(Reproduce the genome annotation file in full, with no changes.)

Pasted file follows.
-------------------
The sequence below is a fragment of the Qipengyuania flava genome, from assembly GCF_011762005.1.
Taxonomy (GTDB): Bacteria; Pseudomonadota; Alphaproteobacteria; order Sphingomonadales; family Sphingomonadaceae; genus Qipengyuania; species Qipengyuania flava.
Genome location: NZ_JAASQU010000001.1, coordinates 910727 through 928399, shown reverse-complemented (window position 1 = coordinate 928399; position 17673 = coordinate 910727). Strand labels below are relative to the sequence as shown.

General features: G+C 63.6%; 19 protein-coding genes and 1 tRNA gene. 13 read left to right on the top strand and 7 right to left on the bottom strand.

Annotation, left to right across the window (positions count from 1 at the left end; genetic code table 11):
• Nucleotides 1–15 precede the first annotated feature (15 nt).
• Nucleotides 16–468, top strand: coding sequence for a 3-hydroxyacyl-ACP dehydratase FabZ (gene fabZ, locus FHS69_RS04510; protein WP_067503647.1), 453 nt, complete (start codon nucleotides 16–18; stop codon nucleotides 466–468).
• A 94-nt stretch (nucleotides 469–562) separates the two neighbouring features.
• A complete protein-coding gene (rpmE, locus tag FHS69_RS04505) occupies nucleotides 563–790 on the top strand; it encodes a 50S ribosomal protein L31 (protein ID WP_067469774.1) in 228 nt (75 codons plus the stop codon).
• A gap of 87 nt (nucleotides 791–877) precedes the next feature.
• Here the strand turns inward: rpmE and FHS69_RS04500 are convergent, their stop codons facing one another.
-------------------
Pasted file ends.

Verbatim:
The sequence below is a fragment of the Qipengyuania flava genome, from assembly GCF_011762005.1.
Taxonomy (GTDB): Bacteria; Pseudomonadota; Alphaproteobacteria; order Sphingomonadales; family Sphingomonadaceae; genus Qipengyuania; species Qipengyuania flava.
Genome location: NZ_JAASQU010000001.1, coordinates 910727 through 928399, shown reverse-complemented (window position 1 = coordinate 928399; position 17673 = coordinate 910727). Strand labels below are relative to the sequence as shown.

General features: G+C 63.6%; 19 protein-coding genes and 1 tRNA gene. 13 read left to right on the top strand and 7 right to left on the bottom strand.

Annotation, left to right across the window (positions count from 1 at the left end; genetic code table 11):
• Nucleotides 1–15 precede the first annotated feature (15 nt).
• Nucleotides 16–468, top strand: coding sequence for a 3-hydroxyacyl-ACP dehydratase FabZ (gene fabZ, locus FHS69_RS04510; protein WP_067503647.1), 453 nt, complete (start codon nucleotides 16–18; stop codon nucleotides 466–468).
• A 94-nt stretch (nucleotides 469–562) separates the two neighbouring features.
• A complete protein-coding gene (rpmE, locus tag FHS69_RS04505) occupies nucleotides 563–790 on the top strand; it encodes a 50S ribosomal protein L31 (protein ID WP_067469774.1) in 228 nt (75 codons plus the stop codon).
• A gap of 87 nt (nucleotides 791–877) precedes the next feature.
• Here the strand turns inward: rpmE and FHS69_RS04500 are convergent, their stop codons facing one another.